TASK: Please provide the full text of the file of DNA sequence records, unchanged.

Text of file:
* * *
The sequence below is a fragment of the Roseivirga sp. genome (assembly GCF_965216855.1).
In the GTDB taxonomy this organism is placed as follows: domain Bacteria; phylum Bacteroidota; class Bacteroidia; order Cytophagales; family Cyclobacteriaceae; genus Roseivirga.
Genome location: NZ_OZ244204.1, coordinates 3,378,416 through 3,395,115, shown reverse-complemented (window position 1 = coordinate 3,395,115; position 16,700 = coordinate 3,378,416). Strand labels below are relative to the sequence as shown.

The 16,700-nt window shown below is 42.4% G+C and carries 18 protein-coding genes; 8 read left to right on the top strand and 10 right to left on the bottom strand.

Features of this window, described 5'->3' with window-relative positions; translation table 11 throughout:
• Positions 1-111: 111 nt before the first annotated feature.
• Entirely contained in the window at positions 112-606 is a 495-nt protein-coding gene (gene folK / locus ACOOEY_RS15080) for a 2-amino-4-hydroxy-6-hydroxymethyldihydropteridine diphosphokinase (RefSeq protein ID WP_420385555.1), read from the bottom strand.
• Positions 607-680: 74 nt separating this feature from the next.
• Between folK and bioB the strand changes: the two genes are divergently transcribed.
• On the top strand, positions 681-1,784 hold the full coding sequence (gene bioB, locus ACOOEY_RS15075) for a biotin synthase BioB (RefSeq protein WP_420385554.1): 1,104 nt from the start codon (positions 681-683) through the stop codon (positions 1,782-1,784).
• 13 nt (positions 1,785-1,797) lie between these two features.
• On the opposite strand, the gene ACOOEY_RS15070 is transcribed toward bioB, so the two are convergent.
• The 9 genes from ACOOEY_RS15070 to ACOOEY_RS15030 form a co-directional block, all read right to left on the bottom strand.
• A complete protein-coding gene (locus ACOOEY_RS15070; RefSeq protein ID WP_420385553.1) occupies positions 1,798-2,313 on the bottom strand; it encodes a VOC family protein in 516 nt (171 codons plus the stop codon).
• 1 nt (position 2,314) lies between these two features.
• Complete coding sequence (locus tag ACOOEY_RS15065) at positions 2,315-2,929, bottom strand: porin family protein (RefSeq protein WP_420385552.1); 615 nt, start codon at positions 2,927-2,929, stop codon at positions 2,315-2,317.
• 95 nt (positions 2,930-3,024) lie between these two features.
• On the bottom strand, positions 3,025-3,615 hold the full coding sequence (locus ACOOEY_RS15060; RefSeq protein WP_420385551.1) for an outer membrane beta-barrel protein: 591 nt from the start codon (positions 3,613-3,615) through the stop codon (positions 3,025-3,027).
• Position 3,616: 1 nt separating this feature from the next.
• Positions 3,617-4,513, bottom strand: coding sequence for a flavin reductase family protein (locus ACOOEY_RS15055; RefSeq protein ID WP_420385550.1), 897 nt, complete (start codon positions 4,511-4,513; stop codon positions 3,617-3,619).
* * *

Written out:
The sequence below is a fragment of the Roseivirga sp. genome (assembly GCF_965216855.1).
In the GTDB taxonomy this organism is placed as follows: domain Bacteria; phylum Bacteroidota; class Bacteroidia; order Cytophagales; family Cyclobacteriaceae; genus Roseivirga.
Genome location: NZ_OZ244204.1, coordinates 3,378,416 through 3,395,115, shown reverse-complemented (window position 1 = coordinate 3,395,115; position 16,700 = coordinate 3,378,416). Strand labels below are relative to the sequence as shown.

The 16,700-nt window shown below is 42.4% G+C and carries 18 protein-coding genes; 8 read left to right on the top strand and 10 right to left on the bottom strand.

Features of this window, described 5'->3' with window-relative positions; translation table 11 throughout:
• Positions 1-111: 111 nt before the first annotated feature.
• Entirely contained in the window at positions 112-606 is a 495-nt protein-coding gene (gene folK / locus ACOOEY_RS15080) for a 2-amino-4-hydroxy-6-hydroxymethyldihydropteridine diphosphokinase (RefSeq protein ID WP_420385555.1), read from the bottom strand.
• Positions 607-680: 74 nt separating this feature from the next.
• Between folK and bioB the strand changes: the two genes are divergently transcribed.
• On the top strand, positions 681-1,784 hold the full coding sequence (gene bioB, locus ACOOEY_RS15075) for a biotin synthase BioB (RefSeq protein WP_420385554.1): 1,104 nt from the start codon (positions 681-683) through the stop codon (positions 1,782-1,784).
• 13 nt (positions 1,785-1,797) lie between these two features.
• On the opposite strand, the gene ACOOEY_RS15070 is transcribed toward bioB, so the two are convergent.
• The 9 genes from ACOOEY_RS15070 to ACOOEY_RS15030 form a co-directional block, all read right to left on the bottom strand.
• A complete protein-coding gene (locus ACOOEY_RS15070; RefSeq protein ID WP_420385553.1) occupies positions 1,798-2,313 on the bottom strand; it encodes a VOC family protein in 516 nt (171 codons plus the stop codon).
• 1 nt (position 2,314) lies between these two features.
• Complete coding sequence (locus tag ACOOEY_RS15065) at positions 2,315-2,929, bottom strand: porin family protein (RefSeq protein WP_420385552.1); 615 nt, start codon at positions 2,927-2,929, stop codon at positions 2,315-2,317.
• 95 nt (positions 2,930-3,024) lie between these two features.
• On the bottom strand, positions 3,025-3,615 hold the full coding sequence (locus ACOOEY_RS15060; RefSeq protein WP_420385551.1) for an outer membrane beta-barrel protein: 591 nt from the start codon (positions 3,613-3,615) through the stop codon (positions 3,025-3,027).
• Position 3,616: 1 nt separating this feature from the next.
• Positions 3,617-4,513, bottom strand: coding sequence for a flavin reductase family protein (locus ACOOEY_RS15055; RefSeq protein ID WP_420385550.1), 897 nt, complete (start codon positions 4,511-4,513; stop codon positions 3,617-3,619).